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CUTTING BACK ON NURSES IS RISKY BUSINESS

Having worked in health care in one aspect or another for nearly half of my life, I lament the forces that have shaped health care as we know it. All of us are adversely affected in one way or another, from rising health insurance premiums to a reduction in the number of nursing schools in Western New York.

I first went to work as a registered nurse in 1982, having learned from "old school" instructors who put as much emphasis on patient comfort via back rubs and the holding of a hand as they did on the base of knowledge we acquired in our textbooks. Working at a Catholic hospital in Batavia, I saw our nuns working the halls as nurses and supervisors. Our nursing skills were sharp and plentiful.

But 20 years of HMO-driven changes, many of them out of the control of hospital administrators, have left the system a shambles. Ask any nurse who works at a hospital or nursing home what the R.N.-patient ratio is now versus what it was 20 years ago. Horror stories abound about units being short-staffed, mistakes being made and injuries incurred simply because there wasn't enough help available.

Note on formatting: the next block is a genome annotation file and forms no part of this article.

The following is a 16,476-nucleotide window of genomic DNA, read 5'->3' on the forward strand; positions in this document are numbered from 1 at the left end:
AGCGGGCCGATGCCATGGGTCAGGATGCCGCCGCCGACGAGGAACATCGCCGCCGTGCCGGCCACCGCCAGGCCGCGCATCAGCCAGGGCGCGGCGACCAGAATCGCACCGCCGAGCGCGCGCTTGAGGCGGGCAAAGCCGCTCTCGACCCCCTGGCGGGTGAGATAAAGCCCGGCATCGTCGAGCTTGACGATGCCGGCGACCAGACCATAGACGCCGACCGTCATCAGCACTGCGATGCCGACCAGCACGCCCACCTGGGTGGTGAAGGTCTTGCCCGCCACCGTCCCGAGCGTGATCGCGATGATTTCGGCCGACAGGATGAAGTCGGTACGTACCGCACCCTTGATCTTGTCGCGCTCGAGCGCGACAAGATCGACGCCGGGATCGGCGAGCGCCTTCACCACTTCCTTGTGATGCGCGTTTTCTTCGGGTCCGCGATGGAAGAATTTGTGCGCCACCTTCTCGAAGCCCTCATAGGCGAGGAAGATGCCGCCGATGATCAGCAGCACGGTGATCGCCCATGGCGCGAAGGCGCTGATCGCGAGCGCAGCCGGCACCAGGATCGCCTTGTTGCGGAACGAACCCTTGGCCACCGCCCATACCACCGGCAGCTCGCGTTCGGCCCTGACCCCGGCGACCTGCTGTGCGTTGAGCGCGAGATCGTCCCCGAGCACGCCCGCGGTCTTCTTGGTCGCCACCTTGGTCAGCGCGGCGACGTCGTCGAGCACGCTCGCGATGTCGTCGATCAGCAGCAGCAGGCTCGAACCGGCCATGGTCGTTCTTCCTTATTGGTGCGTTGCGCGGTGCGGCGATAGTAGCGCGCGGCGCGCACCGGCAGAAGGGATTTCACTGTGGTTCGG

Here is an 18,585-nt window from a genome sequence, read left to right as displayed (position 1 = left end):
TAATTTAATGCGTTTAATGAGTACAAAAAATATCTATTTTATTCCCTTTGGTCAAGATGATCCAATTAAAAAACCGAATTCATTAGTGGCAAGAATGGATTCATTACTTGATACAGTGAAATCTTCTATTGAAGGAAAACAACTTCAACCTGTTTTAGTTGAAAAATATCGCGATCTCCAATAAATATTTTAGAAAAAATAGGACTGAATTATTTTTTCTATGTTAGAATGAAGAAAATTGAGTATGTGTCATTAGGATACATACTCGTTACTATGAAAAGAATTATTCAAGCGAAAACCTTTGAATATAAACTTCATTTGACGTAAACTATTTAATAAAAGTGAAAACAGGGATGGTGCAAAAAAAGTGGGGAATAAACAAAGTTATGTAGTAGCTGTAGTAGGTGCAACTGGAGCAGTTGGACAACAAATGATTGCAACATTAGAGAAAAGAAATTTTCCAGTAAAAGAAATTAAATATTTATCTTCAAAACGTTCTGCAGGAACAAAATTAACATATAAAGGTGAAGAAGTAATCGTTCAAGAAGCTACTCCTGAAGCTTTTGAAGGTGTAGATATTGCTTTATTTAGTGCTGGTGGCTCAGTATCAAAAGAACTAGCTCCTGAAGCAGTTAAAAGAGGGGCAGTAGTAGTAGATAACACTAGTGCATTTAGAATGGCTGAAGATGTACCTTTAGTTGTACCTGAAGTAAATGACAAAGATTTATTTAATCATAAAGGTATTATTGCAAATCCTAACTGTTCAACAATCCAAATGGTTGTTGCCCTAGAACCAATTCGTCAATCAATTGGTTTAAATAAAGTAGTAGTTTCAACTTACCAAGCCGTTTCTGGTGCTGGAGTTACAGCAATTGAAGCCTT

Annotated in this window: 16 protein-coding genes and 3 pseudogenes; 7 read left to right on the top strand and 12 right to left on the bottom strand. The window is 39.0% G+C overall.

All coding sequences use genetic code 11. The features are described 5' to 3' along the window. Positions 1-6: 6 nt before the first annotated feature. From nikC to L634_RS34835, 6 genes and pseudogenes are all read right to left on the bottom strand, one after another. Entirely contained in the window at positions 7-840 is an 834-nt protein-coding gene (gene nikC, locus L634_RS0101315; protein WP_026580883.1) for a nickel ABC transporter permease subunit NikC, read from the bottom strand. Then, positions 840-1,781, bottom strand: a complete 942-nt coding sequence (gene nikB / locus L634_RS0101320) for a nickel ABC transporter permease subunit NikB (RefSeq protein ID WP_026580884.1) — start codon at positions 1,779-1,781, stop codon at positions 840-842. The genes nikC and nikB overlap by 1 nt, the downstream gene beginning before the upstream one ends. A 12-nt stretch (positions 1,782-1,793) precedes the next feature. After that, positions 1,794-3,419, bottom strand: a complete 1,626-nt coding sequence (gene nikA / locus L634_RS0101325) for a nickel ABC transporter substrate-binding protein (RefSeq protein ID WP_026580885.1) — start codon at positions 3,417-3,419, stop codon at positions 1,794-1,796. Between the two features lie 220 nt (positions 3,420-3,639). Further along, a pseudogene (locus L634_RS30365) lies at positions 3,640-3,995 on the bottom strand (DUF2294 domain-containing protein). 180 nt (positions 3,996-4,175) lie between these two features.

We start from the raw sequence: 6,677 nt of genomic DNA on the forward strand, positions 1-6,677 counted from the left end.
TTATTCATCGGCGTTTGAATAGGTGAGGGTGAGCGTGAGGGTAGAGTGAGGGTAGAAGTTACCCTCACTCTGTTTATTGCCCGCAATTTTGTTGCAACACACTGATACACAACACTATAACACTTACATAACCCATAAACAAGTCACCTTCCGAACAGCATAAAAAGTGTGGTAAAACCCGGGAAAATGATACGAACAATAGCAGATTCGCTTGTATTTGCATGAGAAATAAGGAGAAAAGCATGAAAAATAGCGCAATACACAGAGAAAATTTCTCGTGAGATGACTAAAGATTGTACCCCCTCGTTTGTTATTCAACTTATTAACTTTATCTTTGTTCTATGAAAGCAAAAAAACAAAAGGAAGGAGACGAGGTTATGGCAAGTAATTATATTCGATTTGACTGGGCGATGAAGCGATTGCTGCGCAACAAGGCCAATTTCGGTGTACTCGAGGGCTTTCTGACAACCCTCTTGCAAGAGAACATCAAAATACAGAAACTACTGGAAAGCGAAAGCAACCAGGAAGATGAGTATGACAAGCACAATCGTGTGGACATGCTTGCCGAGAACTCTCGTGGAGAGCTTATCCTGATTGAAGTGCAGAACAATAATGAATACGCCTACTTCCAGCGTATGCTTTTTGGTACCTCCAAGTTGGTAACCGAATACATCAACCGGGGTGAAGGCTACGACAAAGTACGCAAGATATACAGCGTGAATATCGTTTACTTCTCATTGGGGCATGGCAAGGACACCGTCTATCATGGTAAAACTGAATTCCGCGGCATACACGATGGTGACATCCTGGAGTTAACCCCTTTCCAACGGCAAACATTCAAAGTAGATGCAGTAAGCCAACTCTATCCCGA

A dangerous gap in patient care has been created as institutions hire nursing assistants in lieu of nurses, gambling to save a few bucks. God loves nursing assistants, but they aren't trained -- and certainly aren't paid -- to pick up on subtle yet important changes in a patient's condition. These subtleties can lead to death or injuries.

Just once I'd like to see a team of politicians announce a plan to hire "100,000 nurses nationwide" in an effort to curtail medical mistakes and improve patient care.

GREGORY GROTH

Corfu

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